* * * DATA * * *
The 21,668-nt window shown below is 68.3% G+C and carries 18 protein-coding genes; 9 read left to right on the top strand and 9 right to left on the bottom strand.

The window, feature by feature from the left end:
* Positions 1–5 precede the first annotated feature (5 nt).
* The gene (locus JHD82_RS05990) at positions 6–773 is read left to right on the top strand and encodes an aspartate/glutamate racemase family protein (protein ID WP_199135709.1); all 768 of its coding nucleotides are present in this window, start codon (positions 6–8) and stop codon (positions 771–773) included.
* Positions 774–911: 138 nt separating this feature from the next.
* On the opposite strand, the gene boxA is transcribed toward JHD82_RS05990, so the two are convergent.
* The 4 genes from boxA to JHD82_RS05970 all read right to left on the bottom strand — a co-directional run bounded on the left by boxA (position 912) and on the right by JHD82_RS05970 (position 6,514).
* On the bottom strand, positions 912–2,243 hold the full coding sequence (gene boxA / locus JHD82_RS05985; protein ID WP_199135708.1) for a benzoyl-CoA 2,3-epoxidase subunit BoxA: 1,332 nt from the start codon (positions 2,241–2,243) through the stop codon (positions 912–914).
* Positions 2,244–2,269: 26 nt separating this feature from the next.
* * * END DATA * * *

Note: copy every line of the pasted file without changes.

The 21,668-nt window shown below is 68.3% G+C and carries 18 protein-coding genes; 9 read left to right on the top strand and 9 right to left on the bottom strand.

The window, feature by feature from the left end:
* Positions 1–5 precede the first annotated feature (5 nt).
* The gene (locus JHD82_RS05990) at positions 6–773 is read left to right on the top strand and encodes an aspartate/glutamate racemase family protein (protein ID WP_199135709.1); all 768 of its coding nucleotides are present in this window, start codon (positions 6–8) and stop codon (positions 771–773) included.
* Positions 774–911: 138 nt separating this feature from the next.
* On the opposite strand, the gene boxA is transcribed toward JHD82_RS05990, so the two are convergent.
* The 4 genes from boxA to JHD82_RS05970 all read right to left on the bottom strand — a co-directional run bounded on the left by boxA (position 912) and on the right by JHD82_RS05970 (position 6,514).
* On the bottom strand, positions 912–2,243 hold the full coding sequence (gene boxA / locus JHD82_RS05985; protein ID WP_199135708.1) for a benzoyl-CoA 2,3-epoxidase subunit BoxA: 1,332 nt from the start codon (positions 2,241–2,243) through the stop codon (positions 912–914).
* Positions 2,244–2,269: 26 nt separating this feature from the next.